The LomoKino - Lomography in Motion

Bringing analogue back to the movies, the LomoKino is a Lomography movie camera that shoots short, creative movies on 35mm film.

It shoots 4 frames per single frame of 35 mm film. Movies are made at a measurement of frames per second. So, being able to shoot multiple frames on a single frame of 35 mm lets the the movie play at the correct pace. The LomoKinos run at 4 frames per second. And you can wind the reel to shoot up to 144 frames on any standard 35 mm film to make movie magic!

The LomoKino encourages you to fully embrace the 10 Golden Rules of Lomography. Simple to use, this camera is perfect for analogue experimentation; so don’t think, tear up the script and shoot from the hip because it’s time to make some fantastic movies in true Lomographic style!

After over 100 years of movie making, million-dollar special effects, big scale film studios and endless Hollywood drama, the LomoKino gives you the chance to return to the roots of movie-making and witness the very first steps of moving Lomography. Become a director yourself and capture Lomographic movies on any kind of 35mm film. No sound, no special effects, no post production — just simple Lomography in motion.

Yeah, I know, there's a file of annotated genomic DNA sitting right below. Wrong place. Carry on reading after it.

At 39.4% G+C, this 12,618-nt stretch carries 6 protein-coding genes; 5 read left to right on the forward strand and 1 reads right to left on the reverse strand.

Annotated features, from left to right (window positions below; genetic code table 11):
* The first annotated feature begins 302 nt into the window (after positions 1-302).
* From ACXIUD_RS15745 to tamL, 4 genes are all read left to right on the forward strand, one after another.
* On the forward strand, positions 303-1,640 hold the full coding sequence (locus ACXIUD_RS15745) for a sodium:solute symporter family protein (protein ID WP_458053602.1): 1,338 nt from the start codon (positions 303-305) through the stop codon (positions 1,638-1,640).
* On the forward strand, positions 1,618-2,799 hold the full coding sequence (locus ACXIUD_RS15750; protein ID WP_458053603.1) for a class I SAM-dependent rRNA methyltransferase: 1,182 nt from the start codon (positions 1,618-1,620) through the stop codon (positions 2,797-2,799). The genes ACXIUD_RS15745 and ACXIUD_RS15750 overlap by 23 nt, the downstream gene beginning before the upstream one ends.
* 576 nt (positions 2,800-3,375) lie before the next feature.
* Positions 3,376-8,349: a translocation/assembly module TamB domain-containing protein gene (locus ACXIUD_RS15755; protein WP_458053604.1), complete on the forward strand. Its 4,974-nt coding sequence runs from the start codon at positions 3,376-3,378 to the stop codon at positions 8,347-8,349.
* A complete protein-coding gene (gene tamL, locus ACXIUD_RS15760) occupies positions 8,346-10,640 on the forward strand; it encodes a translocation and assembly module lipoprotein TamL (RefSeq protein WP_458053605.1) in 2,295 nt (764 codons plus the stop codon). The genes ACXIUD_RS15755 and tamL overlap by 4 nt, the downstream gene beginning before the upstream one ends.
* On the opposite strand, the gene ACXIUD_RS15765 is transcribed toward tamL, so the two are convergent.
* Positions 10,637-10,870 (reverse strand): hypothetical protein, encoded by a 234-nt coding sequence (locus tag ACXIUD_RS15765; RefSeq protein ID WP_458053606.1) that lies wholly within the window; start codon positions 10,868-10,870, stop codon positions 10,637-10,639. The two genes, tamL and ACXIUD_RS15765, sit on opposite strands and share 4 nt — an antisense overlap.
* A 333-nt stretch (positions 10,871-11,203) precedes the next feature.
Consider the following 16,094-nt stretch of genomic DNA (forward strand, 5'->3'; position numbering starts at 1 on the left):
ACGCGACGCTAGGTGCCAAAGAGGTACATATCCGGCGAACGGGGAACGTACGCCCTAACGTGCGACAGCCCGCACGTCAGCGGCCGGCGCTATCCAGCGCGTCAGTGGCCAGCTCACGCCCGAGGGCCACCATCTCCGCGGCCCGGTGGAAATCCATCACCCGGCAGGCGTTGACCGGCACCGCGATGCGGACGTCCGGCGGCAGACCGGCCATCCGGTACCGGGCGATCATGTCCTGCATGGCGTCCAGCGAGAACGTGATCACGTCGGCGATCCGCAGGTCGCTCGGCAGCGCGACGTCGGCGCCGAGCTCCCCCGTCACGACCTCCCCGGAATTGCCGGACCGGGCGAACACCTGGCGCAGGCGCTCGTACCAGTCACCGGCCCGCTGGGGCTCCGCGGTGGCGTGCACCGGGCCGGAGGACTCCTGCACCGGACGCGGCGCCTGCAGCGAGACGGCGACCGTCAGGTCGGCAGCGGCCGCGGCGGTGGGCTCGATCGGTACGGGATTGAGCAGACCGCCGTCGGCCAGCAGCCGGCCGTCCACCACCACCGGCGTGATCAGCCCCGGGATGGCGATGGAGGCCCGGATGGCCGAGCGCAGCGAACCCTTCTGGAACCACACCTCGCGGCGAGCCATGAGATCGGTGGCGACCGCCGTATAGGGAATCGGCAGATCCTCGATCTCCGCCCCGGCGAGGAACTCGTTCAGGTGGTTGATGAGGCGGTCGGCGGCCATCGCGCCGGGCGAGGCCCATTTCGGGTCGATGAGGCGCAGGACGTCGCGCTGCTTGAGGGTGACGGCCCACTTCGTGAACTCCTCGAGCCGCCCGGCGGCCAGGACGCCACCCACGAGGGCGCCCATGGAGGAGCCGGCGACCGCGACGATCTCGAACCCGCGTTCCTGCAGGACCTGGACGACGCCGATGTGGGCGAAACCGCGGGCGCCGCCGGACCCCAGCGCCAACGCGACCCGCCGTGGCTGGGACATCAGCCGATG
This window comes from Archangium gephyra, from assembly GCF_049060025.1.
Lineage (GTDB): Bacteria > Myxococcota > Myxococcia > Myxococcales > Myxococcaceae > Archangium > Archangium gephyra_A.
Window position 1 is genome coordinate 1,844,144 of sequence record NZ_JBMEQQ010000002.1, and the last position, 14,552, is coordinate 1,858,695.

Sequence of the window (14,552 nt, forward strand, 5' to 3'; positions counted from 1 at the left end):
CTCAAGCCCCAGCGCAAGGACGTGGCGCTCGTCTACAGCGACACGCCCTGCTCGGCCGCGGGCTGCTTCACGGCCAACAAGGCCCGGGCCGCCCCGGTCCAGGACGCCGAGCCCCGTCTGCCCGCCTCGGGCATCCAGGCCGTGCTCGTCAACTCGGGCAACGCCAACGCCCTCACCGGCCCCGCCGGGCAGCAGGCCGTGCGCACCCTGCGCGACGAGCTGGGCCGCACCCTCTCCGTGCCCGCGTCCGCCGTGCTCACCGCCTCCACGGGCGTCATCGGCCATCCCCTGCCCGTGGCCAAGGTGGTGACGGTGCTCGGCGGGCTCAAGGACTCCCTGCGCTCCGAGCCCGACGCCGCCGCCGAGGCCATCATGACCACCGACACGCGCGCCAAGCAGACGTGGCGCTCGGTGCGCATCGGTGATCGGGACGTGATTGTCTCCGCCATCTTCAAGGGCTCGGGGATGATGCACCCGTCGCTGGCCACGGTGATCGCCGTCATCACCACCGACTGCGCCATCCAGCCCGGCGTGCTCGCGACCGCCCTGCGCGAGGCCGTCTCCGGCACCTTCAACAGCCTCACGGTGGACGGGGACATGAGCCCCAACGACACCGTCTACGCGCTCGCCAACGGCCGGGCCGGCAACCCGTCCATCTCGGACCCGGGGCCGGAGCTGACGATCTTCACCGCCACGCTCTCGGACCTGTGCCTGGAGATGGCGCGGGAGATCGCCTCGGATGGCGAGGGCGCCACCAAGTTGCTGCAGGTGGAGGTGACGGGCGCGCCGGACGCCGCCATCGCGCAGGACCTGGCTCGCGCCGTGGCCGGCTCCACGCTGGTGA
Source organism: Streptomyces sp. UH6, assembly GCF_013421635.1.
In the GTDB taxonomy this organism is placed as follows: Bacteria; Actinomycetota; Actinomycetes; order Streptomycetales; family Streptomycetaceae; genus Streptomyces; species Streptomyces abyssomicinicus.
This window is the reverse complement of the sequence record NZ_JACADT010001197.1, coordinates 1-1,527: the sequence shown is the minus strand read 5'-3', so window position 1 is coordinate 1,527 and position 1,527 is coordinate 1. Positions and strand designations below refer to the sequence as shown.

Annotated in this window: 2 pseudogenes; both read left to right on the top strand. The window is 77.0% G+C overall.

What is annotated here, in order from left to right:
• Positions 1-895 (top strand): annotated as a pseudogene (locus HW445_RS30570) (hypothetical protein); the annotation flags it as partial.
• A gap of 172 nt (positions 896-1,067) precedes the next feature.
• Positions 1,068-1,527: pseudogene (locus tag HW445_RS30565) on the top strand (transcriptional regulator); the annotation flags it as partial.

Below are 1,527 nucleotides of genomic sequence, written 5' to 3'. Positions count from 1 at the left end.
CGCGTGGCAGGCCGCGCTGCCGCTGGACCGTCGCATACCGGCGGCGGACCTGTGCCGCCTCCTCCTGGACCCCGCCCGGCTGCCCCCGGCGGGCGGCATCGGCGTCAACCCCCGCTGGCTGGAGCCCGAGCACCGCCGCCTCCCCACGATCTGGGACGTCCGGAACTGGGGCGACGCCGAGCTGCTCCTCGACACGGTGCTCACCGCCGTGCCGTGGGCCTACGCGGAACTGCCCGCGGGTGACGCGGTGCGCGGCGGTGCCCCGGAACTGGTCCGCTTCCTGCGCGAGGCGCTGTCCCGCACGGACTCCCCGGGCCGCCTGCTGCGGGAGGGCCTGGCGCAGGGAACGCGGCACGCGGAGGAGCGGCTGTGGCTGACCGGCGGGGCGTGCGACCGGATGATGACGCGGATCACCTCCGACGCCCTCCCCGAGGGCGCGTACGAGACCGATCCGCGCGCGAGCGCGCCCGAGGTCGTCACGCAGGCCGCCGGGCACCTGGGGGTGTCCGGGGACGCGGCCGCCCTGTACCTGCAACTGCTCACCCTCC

A Brief History of 35mm Filmmaking

All the way back in 1892, legendary inventors Thomas Edison and William Kennedy Dickson first used 35mm film and adapted it to shoot movies on their early analogue movie cameras. Over the years, all kinds of different formats appeared and disappeared, but it was 35mm that braved the test of time and became the standard format of film for shooting motion pictures.

It was only later that people began to experiment with using this 35mm movie film in still photography cameras. It was the German optical engineer, Oskar Barnack, who would eventually be credited with popularizing the format for still photography when he invented the first of legendary Leica 35mm cameras. 35mm film continues to be the standard format of film for still photography to this day; it’s now used and loved by Lomographers across the world as the medium for their creative and experimental snap-shooting.

The LomoKino has brought this history of 35mm film around full circle. When you load a fresh roll of film into your LomoKino, you are once again unlocking the moviemaking potential of the humble roll of 35mm film! Oh and for those of you who aren’t aware, the word ‘Kino’ is German for Cinema — speaking of which, why don’t we check out some LomoKino movies in the Screening Room!

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